We have one, and I just finished the cushions on it two weeks ago. We love it. We are a family of four, so only one sits on the bench. It is just one long bench, with drawers underneath--wonderful storage! We made this bench from 3- 36" IKEA over-the-fridge cabinets, which we ganged together and mounted on a base. We cut down some of the depth, so that the banquette would be recessed into the cabinet butted up to it, which happens to be our "coffee/microwave center".

We have a table with legs, but I don't find it too much of a hassle to get around the legs.

Here is a photo of the banquette, with the drawers underneath that hold an incredible amount of stuff.

window seat/bench night

Each drawer is 36" wide and 15" High, so we can fit a lot of things in them--even taller things. To give an idea of storage, that white thing in the middle drawer is a rather sizable bread machine. Photobucket

Here is a close-up of our most-used banquette drawer--the Costco/Snack drawer ;^):
Photobucket


 o
RE: Banquette Seating - love it or hate it?

I was short earlier trying to hurry and get the kids ready for bed. I didn't have a corner banquette before, but the bench came very close to the corner. DH works for a restaurant supply company. He ended up getting a bench being torn out of a restaurant for free so we took it even though we needed one with a small return on it to make the L shape. DS 5 y.o. sat on the bench towards the corner and DH sat next to him so he could get up if necessary. DS has a habit of wandering during a meal so keeping him boxed in worked well. We pulled the baby up to the end in her high chair. I sat on a chair across from the bench so I could get more milk, another spoon, etc. During parties, people fought for a seat on the bench to hang out and chat. We also had a dining room table.

Our new kitchen will be relocated within the house. I wanted to make sure we had a kitchen table as well as a dining table, but I couldn't fit in a regular table. My crazy plan now is to snuggle a new bench into the kitchen island with a small table and two chairs across from it. You will only access the two places for sitting from one end so we'll probably put The Wanderer in first so he's trapped. The booth company DH works for will build one for us so it'll be upholstered more like you'd see in a restaurant.

You need a pedestal or trestle table at a banquette. Table legs on the corners make it too hard to get in/out and fit chairs normally.

I have a drawing made by the restaurant designer DH works with showing optimal booth dimensions if you'd like to see it.

Let me know if you have any more questions!


 o
RE: Banquette Seating - love it or hate it?

I love them! We had one at our shared family cabin growing up and it was so cozy. Ours was more of a built in bench, just on one side (like in our upcoming reno). We had a HUGE 11 ft table and we could fit all of the cousins on the bench, all of the parents on the chairs.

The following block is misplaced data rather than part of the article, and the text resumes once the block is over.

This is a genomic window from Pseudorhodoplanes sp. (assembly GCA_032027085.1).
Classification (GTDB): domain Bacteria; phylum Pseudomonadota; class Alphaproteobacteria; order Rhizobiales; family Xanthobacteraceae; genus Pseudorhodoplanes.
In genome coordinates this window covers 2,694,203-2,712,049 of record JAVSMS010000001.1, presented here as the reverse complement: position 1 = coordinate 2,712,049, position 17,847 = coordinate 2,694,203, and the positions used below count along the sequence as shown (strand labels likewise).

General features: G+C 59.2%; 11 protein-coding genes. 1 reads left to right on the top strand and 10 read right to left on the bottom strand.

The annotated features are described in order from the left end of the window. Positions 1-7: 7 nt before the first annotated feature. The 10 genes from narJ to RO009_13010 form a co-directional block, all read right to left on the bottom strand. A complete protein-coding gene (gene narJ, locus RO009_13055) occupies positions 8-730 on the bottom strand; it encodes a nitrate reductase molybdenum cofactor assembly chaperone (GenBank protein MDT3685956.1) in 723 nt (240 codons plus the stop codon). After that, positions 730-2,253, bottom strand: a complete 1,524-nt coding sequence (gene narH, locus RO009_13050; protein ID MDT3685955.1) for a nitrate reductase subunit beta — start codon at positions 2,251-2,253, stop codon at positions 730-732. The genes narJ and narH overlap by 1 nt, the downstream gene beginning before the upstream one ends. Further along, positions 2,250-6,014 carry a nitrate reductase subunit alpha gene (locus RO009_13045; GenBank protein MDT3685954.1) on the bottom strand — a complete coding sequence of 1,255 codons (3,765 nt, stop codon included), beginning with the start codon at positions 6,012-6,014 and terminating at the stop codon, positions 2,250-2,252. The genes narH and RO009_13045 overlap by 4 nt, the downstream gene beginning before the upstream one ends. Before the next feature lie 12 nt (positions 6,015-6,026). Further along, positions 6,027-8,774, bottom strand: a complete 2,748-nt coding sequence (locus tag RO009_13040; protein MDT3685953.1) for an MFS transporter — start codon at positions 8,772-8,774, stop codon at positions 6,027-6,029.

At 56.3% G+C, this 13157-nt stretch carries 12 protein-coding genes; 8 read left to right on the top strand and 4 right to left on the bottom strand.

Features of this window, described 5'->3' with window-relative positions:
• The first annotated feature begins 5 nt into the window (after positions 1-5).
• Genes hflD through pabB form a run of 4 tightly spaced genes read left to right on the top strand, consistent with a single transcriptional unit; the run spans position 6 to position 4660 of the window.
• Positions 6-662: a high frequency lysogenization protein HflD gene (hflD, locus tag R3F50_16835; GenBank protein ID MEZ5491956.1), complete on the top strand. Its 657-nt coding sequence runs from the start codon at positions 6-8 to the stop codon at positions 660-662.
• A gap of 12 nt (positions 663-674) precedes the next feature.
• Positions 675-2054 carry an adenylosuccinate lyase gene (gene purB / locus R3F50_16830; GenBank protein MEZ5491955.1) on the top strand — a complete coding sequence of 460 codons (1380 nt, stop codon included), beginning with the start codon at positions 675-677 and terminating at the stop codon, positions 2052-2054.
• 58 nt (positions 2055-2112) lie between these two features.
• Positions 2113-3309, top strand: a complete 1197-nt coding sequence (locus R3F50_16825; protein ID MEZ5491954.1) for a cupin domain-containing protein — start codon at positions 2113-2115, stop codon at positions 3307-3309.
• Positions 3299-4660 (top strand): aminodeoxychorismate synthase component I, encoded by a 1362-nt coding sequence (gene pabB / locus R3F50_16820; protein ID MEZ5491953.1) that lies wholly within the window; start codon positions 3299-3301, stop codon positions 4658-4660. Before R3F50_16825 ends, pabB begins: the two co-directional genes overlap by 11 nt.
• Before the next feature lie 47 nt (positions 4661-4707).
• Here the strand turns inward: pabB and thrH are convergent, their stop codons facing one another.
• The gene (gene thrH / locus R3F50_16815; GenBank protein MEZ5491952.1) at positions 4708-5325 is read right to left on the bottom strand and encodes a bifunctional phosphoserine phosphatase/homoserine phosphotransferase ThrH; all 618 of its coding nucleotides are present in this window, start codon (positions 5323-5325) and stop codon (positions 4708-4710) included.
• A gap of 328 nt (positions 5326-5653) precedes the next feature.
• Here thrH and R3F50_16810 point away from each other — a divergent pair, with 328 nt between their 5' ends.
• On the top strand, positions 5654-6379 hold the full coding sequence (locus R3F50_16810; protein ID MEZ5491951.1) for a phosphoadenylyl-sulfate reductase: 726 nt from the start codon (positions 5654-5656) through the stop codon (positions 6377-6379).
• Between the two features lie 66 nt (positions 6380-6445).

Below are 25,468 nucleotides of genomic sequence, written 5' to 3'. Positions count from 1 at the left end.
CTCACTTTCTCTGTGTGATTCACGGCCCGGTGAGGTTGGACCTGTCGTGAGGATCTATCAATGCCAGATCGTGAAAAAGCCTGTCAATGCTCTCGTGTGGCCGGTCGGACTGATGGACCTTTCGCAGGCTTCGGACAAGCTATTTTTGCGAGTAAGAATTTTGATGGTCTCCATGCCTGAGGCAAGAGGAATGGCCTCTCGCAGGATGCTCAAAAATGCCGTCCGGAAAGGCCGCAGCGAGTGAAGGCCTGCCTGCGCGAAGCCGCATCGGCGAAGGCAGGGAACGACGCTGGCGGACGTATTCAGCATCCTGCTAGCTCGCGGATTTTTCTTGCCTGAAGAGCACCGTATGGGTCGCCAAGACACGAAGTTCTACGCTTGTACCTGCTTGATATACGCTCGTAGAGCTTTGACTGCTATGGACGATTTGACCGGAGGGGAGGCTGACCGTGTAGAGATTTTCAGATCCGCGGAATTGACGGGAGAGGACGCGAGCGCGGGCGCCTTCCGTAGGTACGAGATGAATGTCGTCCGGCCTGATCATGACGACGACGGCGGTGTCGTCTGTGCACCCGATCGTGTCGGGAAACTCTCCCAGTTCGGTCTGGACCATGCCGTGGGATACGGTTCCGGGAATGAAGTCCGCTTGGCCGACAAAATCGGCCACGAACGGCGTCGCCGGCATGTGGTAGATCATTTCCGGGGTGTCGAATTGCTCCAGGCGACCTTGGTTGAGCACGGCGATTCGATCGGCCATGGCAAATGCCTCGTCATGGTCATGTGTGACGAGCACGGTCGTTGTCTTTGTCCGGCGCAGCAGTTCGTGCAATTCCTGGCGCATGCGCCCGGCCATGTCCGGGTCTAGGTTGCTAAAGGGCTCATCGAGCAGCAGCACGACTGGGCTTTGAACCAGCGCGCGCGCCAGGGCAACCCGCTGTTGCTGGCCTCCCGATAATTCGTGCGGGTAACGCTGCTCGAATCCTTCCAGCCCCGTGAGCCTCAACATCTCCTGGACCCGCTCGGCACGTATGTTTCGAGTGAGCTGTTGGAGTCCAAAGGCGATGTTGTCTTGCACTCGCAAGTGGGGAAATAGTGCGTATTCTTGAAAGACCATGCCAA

All I can think of is how I won't have to clean the felt bottoms of 8 chairs after the reno. Between girls with long hair and our dog, it's a weekly chore that I hate.

shelayne---I love how you did the drawers! I think we're going the ikea cupboard route too and that would save me on custom woodworking. Do you have any 'in process' pics?


 o
RE: Banquette Seating - love it or hate it?

I'm planning a banquette on one side (with four chairs) as my only dining area. A pedestal table makes for a much easier time, when getting in and out of the banquette.

Slick seats do make it easier to slide in and out, but outdoor fabrics can also be a good choice...easy to clean and can stand up well to spills.

If you like sitting in a booth, you'll like the banquette, but as in a restaurant, one or two per bench is easier to navigate than those big corner booths.


 o
RE: Banquette Seating - love it or hate it?

Just to offer a differing opinion, I agree with Marcolo about the super cute, and agree that you can fit more people on a bench than chairs. Additionally, if you have a narrow room, people still have to get up to let others by if there are chairs. Gotta say, though, that I've pretty well hated sitting in every kitchen banquette I've every encountered ... except on a boat or RV. I think it must be because they're better designed, and I'm more tolerant of inconvenience in an extraordinary situation.

Often with a banquette, there isn't room for all the knees and feet. Often the bench is too short, the back too obtrusive, and the distance to the table all wrong. Restaurant booths are a lot better because they actually design them to be comfortable, rather than just fit in the space, and get the proportions right. Until you get to that last booth where they put the benches too close or too far from the table to make the end unit fit.

IF you get the proportions right, and aren't trying to squish too many people into too small a space, I suppose it might be very nice. I haven't met it yet, but most people I know don't have banquettes, so I don't get much of a chance to sample new ones.